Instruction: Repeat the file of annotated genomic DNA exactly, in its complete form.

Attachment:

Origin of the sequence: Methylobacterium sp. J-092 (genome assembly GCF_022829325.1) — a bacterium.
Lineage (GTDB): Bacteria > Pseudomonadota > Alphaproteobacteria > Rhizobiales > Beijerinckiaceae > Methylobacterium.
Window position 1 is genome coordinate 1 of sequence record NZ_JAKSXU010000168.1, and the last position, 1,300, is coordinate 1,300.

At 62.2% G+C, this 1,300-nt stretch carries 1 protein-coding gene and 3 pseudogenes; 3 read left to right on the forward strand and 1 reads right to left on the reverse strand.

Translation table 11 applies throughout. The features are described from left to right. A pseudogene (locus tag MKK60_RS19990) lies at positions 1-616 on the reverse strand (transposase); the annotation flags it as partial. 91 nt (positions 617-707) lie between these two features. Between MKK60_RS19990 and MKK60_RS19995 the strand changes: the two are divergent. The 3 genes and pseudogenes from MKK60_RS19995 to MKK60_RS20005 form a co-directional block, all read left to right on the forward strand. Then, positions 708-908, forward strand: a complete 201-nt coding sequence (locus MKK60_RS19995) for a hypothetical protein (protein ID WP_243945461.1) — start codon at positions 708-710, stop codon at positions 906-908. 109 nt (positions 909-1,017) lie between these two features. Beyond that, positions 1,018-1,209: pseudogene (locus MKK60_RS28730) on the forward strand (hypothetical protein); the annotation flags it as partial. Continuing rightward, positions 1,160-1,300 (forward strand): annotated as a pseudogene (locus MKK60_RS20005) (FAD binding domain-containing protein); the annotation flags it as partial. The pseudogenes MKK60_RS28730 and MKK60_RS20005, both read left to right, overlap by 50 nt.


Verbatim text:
Origin of the sequence: Methylobacterium sp. J-092 (genome assembly GCF_022829325.1) — a bacterium.
Lineage (GTDB): Bacteria > Pseudomonadota > Alphaproteobacteria > Rhizobiales > Beijerinckiaceae > Methylobacterium.
Window position 1 is genome coordinate 1 of sequence record NZ_JAKSXU010000168.1, and the last position, 1,300, is coordinate 1,300.

At 62.2% G+C, this 1,300-nt stretch carries 1 protein-coding gene and 3 pseudogenes; 3 read left to right on the forward strand and 1 reads right to left on the reverse strand.

Translation table 11 applies throughout. The features are described from left to right. A pseudogene (locus tag MKK60_RS19990) lies at positions 1-616 on the reverse strand (transposase); the annotation flags it as partial. 91 nt (positions 617-707) lie between these two features. Between MKK60_RS19990 and MKK60_RS19995 the strand changes: the two are divergent. The 3 genes and pseudogenes from MKK60_RS19995 to MKK60_RS20005 form a co-directional block, all read left to right on the forward strand. Then, positions 708-908, forward strand: a complete 201-nt coding sequence (locus MKK60_RS19995) for a hypothetical protein (protein ID WP_243945461.1) — start codon at positions 708-710, stop codon at positions 906-908. 109 nt (positions 909-1,017) lie between these two features. Beyond that, positions 1,018-1,209: pseudogene (locus MKK60_RS28730) on the forward strand (hypothetical protein); the annotation flags it as partial. Continuing rightward, positions 1,160-1,300 (forward strand): annotated as a pseudogene (locus MKK60_RS20005) (FAD binding domain-containing protein); the annotation flags it as partial. The pseudogenes MKK60_RS28730 and MKK60_RS20005, both read left to right, overlap by 50 nt.